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Pancreas. 2016 Nov;45(10):1365-1375.

Chronic Pancreatitis in the 21st Century - Research Challenges and Opportunities: Summary of a National Institute of Diabetes and Digestive and Kidney Diseases Workshop.

Author information

1
From the *Division of Gastroenterology, Hepatology, Nutrition, Stead Family Department of Pediatrics, The University of Iowa, Iowa City, IA; †The Division of Digestive Diseases and Nutrition, National Institute of Diabetes and Digestive and Kidney Diseases, National Institutes of Health, Bethesda, MD; ‡Departments of Pediatrics and Surgery, University of Minnesota Medical School, Minneapolis, MN; §Faculty of Life Sciences, University of Manchester, Manchester, UK; ∥Department of Gastroenterology and Hepatology, Aalborg University Hospital, Aalborg, Denmark; ¶Department of Anatomy and Cell Biology, University of Iowa, Iowa City, IA; #Division of Gastroenterology, Hepatology and Nutrition, Department of Medicine, University of Florida, Gainesville, FL; **Department of Medicine, University Medicine Greifswald, Greifswald, Germany; ††Division of Gastroenterology, Hepatology, Nutrition, Department of Pediatrics, Children's Hospital of Pittsburgh, Pittsburgh, PA; ‡‡Division of Gastroenterology and Hepatology, Saint Louis University, St Louis, MO; §§Division of Gastroenterology, Hepatology and Nutrition, University of Pittsburgh Medical Center, Pittsburgh, PA; ∥∥Center for Child Health, Behavior, and Development, Seattle Children's Research Institute, University of Washington, Seattle, WA; ¶¶Division of Gastroenterology and Hepatology, Department of Medicine, Johns Hopkins University School of Medicine, Baltimore, MD; ##Department of Surgery, University of Miami Miller School of Medicine, Miami, FL; and ***Division of Gastroenterology, Hepatology and Nutrition, The Ohio State University Wexner Medical Center, Columbus, OH.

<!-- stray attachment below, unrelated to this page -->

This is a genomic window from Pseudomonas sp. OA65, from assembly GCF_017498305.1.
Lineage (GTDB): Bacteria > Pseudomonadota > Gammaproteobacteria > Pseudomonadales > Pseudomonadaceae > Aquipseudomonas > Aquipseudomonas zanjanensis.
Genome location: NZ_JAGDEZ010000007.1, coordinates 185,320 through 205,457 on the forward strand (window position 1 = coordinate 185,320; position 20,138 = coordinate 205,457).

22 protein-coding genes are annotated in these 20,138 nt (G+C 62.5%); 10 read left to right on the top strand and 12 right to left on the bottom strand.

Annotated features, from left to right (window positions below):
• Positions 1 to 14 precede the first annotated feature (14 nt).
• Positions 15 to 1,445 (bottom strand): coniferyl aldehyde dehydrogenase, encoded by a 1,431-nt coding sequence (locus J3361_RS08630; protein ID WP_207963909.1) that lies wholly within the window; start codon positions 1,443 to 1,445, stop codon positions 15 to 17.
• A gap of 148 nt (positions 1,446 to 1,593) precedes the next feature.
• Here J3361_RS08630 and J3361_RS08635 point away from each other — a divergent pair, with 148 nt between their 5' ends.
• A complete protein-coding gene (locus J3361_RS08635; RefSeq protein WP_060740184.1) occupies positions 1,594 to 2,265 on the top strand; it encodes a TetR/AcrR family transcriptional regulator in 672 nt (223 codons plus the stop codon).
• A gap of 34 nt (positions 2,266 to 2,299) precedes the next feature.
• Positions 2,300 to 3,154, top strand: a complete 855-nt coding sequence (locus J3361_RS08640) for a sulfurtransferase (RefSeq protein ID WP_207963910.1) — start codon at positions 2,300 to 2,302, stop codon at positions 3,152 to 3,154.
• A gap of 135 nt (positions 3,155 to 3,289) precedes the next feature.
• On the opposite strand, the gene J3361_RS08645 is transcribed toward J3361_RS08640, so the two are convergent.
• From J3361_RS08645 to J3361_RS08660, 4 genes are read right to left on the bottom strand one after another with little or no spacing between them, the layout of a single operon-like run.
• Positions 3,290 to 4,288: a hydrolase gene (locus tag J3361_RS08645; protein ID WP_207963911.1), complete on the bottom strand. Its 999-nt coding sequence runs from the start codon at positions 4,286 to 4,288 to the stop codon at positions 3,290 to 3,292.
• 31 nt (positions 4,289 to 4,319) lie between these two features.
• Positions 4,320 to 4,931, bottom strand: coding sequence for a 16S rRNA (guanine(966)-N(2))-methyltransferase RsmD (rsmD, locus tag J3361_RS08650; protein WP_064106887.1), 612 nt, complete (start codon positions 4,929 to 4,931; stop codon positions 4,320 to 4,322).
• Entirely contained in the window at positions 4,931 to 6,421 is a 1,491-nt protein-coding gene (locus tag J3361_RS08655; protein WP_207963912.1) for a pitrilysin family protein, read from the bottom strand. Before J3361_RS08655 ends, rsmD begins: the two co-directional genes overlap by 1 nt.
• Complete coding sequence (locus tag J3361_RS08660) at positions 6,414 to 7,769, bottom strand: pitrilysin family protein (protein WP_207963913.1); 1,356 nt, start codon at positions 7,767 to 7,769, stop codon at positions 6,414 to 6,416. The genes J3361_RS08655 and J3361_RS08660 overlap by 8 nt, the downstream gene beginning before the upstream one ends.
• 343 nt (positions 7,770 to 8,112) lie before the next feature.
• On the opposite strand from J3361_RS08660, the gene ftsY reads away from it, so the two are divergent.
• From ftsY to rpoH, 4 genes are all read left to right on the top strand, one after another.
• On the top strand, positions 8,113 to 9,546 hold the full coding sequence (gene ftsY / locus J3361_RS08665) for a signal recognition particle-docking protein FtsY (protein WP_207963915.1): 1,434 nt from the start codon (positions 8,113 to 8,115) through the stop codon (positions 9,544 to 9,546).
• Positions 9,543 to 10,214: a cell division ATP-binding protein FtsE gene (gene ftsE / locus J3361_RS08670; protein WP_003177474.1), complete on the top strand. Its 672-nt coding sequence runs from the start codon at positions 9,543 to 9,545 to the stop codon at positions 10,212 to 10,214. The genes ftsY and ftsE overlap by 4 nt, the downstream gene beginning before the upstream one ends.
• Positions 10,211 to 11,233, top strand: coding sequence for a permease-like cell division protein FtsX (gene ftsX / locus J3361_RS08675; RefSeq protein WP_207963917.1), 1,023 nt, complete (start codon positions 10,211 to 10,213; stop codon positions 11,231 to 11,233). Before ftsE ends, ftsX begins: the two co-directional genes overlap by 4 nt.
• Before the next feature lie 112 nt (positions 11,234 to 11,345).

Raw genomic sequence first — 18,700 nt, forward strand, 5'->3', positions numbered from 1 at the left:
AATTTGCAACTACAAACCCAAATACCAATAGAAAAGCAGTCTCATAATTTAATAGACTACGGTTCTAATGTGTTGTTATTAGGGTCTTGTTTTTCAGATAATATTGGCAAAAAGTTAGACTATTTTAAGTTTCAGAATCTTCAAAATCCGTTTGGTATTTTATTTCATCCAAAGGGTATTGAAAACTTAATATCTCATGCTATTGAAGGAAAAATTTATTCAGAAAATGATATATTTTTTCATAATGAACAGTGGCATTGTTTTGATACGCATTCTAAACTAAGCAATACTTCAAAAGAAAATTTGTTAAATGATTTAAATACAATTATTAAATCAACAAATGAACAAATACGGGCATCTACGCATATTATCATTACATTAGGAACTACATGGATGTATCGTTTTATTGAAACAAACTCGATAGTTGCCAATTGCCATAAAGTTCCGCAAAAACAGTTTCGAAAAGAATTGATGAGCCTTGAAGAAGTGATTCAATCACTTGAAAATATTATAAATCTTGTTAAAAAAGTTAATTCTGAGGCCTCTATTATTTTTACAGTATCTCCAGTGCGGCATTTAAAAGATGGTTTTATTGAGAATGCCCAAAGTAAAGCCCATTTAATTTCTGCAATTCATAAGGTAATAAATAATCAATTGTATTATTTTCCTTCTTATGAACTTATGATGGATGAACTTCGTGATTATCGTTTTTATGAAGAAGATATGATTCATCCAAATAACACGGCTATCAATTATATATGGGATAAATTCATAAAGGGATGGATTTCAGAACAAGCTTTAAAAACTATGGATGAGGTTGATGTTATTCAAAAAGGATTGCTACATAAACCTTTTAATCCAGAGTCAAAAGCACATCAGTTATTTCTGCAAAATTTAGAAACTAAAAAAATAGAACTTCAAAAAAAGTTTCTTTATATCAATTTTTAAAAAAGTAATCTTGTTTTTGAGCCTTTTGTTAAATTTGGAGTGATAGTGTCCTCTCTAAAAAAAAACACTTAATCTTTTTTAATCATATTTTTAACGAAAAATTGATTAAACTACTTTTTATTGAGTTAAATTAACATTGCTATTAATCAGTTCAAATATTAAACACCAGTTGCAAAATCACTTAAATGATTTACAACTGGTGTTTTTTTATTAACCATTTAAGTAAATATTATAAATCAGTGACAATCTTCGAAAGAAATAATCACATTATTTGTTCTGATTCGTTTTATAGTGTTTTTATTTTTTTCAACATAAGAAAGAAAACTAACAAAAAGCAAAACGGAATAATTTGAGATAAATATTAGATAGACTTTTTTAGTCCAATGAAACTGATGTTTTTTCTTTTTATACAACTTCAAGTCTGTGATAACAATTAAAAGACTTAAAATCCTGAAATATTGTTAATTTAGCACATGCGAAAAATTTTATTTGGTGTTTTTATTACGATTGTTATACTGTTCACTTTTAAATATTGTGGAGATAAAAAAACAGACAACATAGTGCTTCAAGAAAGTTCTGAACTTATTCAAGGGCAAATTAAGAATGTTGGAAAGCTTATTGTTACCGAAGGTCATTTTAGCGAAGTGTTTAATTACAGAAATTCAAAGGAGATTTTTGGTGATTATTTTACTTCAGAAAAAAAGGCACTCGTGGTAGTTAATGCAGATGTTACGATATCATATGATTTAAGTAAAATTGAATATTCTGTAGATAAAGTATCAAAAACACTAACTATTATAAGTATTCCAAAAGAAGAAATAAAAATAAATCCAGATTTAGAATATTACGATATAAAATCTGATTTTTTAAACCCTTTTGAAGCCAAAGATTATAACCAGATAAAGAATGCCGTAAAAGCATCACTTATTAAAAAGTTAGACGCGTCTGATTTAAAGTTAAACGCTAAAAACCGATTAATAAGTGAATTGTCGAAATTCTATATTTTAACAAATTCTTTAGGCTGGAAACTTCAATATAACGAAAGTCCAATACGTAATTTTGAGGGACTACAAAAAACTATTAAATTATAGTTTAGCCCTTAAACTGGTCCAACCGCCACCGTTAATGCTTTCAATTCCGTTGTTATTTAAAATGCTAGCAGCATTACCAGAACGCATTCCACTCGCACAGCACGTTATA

Abstract

A workshop was sponsored by the National Institute of Diabetes and Digestive and Kidney Diseases to focus on research gaps and opportunities in chronic pancreatitis (CP) and its sequelae. This conference marked the 20th year anniversary of the discovery of the cationic trypsinogen (PRSS1) gene mutation for hereditary pancreatitis. The event was held on July 27, 2016, and structured into 4 sessions: (1) pathophysiology, (2) exocrine complications, (3) endocrine complications, and (4) pain. The current state of knowledge was reviewed; many knowledge gaps and research needs were identified that require further investigation. Common themes included the need to design better tools to diagnose CP and its sequelae early and reliably, identify predisposing risk factors for disease progression, develop standardized protocols to distinguish type 3c diabetes mellitus from other types of diabetes, and design effective therapeutic strategies through novel cell culture technologies, animal models mimicking human disease, and pain management tools. Gene therapy and cystic fibrosis conductance regulator potentiators as possible treatments of CP were discussed. Importantly, the need for CP end points and intermediate targets for future drug trials was emphasized.

PMID:
27748719
PMCID:
PMC5117429
DOI:
10.1097/MPA.0000000000000713
[Indexed for MEDLINE]
Free PMC Article

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